And then I had to deal with all the lies about affirmative action.  The propaganda that blacks don’t want to learn, that blacks are intellectually inferior to whites and that black students take seats from  deserving and smarter white kids.  So when a white male student came up to me and asked “how did you get in here and what was your LSAT score,” I had to laugh.  I wonder whether he asked other white students those same questions.  He assumed that I got in because William Mitchell needed to fill a quota.  Spirit doesn’t know anything about quotas and affirmative action.  I ended my first year at William Mitchell ranked 25 of 115 students in my section and that had nothing to do with my supposed inferior intellect.  I share that information not to boast but to make a point.  Again, I was just not white enough.

           People you do your kids a disservice when you fill their heads will inferior-superior crap.  They will go out into the world and find out that it is all a lie.  The beautiful thing is that our Creator is the source and substance of our supply.  Therefore, no person, place or condition controls our lot in life.  We are the co-creators of our life.  I would like to tell you that it changed for me after law school, but it didn’t.  The reason is that the residue of that low vibration from my first grade experience was still in my vibration.  Yes, some people are cruel and also, I attracted those experiences to me by my thoughts.  The psychological harm that I mentioned at the being of this blog is real.  Separating people based on race, color, ethnicity, etc., can cause a lifetime of harm and the wound is challenging to heal. 

           I remember being asked to visit an acquaintance, my mother’s former employer, at his home in Bee Caves, a suburb of Austin, TX.  This wealthy and seemingly intelligent man and I are both alums of the University of Houston Law Center.  He had the audacity to ask me whether I picked cotton to pay for law school.  What a silly little man!  Every now and then, I get the opportunity to test whether I have cleared out that old vibration.  That experience was one of those times, and Austin is a perfect place for being tested.  Austin seems so liberal on the outside, but it is riddled with so much racial tension and segregation.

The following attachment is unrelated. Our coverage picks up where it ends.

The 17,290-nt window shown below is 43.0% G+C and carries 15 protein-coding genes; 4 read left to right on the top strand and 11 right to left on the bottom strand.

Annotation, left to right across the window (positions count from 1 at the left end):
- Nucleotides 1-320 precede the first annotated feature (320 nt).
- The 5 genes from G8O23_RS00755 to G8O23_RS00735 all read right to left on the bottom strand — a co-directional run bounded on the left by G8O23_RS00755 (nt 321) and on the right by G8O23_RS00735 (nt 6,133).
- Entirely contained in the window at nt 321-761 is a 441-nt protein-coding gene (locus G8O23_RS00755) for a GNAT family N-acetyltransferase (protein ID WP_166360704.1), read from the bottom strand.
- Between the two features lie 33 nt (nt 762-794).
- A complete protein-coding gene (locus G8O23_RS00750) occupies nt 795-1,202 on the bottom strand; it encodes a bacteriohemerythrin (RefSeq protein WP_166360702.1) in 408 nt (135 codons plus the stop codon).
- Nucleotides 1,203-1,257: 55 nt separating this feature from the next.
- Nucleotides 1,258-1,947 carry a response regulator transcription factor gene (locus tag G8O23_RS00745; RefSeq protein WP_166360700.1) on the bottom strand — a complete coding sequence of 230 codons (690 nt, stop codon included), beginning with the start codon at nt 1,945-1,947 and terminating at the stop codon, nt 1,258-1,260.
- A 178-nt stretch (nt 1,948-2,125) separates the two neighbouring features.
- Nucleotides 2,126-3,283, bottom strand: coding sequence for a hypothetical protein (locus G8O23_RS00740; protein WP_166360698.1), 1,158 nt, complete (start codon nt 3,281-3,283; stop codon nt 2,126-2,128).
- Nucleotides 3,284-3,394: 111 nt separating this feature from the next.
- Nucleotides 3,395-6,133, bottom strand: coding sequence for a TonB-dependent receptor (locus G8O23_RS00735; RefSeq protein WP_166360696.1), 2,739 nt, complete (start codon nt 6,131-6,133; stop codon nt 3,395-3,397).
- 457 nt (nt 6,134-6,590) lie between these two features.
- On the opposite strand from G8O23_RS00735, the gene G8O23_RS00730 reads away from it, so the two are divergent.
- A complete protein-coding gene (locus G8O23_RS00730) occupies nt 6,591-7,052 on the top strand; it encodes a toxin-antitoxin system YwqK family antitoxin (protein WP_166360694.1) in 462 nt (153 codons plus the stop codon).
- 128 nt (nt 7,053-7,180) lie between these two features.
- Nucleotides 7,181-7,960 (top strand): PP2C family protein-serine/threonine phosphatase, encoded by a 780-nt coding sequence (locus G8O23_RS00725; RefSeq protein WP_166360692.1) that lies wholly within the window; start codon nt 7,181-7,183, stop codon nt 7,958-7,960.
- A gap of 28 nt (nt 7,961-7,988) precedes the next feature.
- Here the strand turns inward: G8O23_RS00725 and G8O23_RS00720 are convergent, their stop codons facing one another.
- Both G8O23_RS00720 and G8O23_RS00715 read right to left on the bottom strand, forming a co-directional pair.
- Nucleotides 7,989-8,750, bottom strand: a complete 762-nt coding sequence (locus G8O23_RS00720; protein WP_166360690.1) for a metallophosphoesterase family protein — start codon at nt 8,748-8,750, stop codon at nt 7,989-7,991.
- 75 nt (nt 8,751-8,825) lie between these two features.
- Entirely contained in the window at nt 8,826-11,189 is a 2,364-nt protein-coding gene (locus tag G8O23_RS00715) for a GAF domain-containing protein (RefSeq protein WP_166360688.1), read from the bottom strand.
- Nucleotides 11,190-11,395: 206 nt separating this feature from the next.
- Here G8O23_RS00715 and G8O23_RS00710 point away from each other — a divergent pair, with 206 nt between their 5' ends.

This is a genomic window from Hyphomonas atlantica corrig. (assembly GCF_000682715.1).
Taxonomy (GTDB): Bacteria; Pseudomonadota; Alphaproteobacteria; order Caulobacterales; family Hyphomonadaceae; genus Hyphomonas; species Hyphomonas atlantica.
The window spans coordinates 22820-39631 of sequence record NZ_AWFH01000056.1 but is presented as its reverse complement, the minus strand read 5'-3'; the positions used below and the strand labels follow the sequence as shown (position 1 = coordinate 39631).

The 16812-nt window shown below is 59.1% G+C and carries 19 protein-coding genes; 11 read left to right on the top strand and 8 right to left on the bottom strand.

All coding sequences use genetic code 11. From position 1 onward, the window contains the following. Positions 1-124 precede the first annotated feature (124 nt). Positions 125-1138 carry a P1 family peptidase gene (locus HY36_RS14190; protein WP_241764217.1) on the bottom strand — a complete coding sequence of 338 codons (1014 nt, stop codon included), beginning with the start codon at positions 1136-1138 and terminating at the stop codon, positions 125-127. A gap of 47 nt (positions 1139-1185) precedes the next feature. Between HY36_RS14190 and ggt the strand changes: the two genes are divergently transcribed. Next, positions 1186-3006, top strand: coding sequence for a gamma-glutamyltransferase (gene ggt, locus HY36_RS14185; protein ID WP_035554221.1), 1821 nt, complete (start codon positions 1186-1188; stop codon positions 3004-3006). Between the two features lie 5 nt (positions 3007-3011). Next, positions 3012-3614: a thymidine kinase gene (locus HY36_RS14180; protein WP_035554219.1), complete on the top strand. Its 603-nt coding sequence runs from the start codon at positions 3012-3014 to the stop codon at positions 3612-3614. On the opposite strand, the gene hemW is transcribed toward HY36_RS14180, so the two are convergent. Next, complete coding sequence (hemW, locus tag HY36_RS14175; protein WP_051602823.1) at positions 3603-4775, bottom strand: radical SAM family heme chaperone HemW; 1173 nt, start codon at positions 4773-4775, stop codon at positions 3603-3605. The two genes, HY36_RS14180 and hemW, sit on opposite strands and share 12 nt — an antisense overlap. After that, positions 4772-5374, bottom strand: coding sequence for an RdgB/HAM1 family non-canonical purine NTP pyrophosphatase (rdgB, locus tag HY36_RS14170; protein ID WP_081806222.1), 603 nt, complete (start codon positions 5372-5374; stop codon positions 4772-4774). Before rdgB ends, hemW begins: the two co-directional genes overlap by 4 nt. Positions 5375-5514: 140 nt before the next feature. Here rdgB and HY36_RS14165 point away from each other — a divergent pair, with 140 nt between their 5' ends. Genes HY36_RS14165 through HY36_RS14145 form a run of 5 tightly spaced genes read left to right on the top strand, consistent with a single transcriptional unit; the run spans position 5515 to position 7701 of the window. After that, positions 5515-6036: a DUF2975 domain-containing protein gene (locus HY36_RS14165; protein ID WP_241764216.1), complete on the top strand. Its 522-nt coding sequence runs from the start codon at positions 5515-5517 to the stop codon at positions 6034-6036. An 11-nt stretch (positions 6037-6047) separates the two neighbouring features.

Even as a licensed attorney, I faced the realities of not being black or white enough.  After practicing law for 13+ years and running for judge in a small conservative town, the psychological trauma continued.  I wasn’t white enough for some black clients who wouldn’t retain me or get all upset because the judge appointed me to represent them because they believed a white lawyer was better.  Then, the judges, primarily male, who grew up in an era where black people were not supposed to be lawyers, would treat me like a ‘black gal.’  I was blessed that I wasn’t a black male lawyer.  They are treated horribly, especially if they have a strong personality.   I am so grateful that I am petite, easy on the eyes, have a likeable personality and handled my business professionally.  And, I had enough awareness to know when to be docile.  But, that wasn’t enough.